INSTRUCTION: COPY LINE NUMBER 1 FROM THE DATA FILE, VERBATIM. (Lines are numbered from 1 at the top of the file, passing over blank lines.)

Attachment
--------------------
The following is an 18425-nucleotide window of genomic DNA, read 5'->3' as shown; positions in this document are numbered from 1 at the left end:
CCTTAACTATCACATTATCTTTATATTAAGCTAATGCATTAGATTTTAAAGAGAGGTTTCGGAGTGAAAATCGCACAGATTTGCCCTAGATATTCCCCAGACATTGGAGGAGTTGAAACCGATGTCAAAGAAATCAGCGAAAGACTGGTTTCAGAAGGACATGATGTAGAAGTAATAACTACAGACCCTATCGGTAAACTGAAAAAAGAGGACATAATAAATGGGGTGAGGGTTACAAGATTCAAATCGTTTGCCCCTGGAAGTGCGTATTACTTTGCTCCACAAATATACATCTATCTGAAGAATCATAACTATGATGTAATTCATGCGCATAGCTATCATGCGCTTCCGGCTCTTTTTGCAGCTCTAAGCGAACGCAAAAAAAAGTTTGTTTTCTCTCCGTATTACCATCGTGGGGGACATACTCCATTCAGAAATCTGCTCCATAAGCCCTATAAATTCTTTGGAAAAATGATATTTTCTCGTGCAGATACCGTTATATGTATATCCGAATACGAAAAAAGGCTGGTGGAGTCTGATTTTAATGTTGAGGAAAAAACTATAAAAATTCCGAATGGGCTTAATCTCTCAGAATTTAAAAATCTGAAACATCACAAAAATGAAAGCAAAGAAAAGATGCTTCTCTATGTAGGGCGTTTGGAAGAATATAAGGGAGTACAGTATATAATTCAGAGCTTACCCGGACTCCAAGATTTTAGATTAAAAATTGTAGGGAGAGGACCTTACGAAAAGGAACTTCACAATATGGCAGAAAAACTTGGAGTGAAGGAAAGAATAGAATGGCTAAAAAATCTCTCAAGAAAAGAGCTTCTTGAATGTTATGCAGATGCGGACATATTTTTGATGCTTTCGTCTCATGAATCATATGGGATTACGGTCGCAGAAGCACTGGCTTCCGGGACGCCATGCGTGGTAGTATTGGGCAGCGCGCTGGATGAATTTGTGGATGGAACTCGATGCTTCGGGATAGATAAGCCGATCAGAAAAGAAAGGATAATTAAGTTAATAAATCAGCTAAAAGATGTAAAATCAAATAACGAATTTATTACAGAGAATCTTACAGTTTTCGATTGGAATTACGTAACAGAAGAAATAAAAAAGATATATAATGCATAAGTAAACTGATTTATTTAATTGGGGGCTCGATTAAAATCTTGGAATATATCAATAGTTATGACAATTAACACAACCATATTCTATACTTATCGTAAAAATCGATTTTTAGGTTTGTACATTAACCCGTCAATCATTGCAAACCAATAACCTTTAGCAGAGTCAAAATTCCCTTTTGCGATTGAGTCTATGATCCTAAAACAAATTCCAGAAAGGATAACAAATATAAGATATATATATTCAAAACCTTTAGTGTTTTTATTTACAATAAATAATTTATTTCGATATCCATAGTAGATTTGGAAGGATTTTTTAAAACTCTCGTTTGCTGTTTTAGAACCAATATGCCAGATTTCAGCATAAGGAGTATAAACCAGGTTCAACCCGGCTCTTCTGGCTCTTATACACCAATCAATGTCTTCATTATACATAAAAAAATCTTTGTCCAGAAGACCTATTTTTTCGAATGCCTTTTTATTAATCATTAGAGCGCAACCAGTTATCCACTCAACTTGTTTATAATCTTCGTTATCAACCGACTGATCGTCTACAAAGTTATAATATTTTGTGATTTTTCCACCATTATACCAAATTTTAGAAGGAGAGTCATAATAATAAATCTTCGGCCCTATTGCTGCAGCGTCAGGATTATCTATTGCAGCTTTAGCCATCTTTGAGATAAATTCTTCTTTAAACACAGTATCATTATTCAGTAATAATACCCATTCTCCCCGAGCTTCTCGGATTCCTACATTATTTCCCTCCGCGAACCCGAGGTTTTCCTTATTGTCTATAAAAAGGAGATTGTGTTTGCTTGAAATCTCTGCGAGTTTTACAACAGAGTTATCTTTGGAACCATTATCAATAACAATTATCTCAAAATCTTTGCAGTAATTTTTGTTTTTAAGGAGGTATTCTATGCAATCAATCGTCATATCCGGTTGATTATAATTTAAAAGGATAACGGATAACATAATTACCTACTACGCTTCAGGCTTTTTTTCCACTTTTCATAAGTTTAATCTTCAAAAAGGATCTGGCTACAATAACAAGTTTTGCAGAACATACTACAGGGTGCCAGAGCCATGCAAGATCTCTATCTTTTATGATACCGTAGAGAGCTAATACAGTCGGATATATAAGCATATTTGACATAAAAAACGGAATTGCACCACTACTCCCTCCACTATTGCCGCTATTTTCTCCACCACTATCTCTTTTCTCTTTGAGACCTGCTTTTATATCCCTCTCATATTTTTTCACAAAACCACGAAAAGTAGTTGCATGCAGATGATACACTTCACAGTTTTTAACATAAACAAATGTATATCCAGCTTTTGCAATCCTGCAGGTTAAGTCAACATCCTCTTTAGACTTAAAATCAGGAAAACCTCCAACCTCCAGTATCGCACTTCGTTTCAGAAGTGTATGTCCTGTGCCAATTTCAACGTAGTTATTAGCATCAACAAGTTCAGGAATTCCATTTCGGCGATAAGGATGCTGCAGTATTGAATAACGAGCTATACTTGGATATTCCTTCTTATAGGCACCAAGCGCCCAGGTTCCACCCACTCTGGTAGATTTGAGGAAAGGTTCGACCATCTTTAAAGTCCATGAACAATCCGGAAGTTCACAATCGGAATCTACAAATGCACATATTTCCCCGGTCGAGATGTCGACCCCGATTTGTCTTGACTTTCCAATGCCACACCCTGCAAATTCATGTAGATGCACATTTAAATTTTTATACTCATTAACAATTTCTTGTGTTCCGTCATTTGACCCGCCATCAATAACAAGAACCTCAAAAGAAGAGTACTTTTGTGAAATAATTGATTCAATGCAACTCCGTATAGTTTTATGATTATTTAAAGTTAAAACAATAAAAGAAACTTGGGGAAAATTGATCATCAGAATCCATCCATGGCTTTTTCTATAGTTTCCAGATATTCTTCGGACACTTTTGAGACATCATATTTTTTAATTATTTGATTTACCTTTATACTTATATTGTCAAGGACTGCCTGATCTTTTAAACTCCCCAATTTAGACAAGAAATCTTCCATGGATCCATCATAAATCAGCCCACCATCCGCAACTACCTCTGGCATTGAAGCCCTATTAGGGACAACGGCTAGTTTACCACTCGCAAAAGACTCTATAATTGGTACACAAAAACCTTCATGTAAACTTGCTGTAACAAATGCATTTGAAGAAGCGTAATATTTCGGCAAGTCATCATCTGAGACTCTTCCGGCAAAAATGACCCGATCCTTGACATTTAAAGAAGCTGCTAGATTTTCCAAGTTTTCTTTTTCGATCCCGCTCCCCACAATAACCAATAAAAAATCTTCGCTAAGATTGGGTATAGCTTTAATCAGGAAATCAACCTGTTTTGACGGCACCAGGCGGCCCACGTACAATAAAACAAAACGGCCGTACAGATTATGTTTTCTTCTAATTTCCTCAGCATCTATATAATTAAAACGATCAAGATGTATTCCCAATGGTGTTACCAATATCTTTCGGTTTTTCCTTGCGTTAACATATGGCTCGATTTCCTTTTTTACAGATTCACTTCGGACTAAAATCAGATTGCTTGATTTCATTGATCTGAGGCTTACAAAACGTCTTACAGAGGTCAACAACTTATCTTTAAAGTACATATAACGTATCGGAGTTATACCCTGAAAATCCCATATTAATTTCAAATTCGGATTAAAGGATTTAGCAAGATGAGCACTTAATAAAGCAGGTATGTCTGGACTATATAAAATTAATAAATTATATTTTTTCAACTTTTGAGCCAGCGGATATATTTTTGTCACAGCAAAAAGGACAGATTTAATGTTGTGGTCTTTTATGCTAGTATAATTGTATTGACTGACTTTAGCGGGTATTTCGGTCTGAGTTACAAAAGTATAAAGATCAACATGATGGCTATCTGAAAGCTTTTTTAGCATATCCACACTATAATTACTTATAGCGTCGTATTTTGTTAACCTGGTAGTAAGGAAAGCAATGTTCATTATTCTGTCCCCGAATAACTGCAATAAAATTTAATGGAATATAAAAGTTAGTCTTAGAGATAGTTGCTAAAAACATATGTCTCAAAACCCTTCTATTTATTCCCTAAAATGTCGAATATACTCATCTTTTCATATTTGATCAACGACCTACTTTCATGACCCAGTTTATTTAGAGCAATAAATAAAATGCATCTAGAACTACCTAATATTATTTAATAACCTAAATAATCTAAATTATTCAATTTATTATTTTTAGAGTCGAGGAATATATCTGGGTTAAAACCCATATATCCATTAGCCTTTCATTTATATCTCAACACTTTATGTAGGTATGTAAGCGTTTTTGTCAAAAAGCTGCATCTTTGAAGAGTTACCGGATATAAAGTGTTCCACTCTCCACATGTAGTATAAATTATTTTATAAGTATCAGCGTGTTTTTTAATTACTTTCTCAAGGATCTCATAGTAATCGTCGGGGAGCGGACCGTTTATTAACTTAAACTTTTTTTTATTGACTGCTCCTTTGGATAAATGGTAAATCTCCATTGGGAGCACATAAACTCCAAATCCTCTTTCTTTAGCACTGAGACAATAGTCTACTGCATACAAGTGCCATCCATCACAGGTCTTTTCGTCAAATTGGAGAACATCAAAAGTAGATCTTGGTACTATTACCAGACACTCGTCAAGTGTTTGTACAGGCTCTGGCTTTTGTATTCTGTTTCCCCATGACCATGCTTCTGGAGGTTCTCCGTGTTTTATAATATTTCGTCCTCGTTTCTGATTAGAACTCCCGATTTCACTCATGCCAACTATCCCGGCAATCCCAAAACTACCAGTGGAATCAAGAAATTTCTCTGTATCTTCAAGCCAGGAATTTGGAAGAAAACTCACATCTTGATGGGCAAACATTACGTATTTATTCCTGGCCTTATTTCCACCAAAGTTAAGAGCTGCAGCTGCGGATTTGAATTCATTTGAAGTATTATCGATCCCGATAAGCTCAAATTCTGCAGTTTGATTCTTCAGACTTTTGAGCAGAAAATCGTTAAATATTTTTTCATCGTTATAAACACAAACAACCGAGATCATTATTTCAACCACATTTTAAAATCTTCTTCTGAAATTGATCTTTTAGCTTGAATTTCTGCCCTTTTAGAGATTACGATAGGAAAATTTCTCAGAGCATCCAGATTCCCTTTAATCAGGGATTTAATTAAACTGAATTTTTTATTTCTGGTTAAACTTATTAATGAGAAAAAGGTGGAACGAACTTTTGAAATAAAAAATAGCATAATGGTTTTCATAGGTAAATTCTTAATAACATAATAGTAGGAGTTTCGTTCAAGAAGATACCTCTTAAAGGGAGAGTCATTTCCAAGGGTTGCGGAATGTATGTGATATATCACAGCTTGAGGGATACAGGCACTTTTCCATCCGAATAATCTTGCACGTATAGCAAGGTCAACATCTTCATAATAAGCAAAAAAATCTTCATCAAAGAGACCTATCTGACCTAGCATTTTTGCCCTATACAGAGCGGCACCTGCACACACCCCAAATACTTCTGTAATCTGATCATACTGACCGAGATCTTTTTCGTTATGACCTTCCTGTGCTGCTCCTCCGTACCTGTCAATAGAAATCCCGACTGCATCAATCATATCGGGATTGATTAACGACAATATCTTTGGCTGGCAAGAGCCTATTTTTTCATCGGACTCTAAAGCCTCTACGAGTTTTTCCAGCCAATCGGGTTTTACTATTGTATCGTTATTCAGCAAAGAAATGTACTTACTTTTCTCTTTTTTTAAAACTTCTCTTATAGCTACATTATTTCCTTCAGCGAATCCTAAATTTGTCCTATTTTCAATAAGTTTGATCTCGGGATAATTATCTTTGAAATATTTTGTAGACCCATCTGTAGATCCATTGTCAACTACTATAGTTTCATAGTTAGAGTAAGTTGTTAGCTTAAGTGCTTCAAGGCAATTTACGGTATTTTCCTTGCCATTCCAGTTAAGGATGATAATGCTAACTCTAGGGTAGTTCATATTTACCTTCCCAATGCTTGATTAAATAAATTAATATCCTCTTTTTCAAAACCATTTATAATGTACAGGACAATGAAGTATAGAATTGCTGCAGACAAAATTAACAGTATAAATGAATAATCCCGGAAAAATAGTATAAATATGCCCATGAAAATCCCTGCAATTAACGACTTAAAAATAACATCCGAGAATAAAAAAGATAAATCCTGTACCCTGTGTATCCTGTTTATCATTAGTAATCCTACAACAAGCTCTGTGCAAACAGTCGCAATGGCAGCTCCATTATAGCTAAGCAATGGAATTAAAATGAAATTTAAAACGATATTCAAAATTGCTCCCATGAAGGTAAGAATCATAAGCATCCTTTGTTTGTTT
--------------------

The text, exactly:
The following is an 18425-nucleotide window of genomic DNA, read 5'->3' as shown; positions in this document are numbered from 1 at the left end: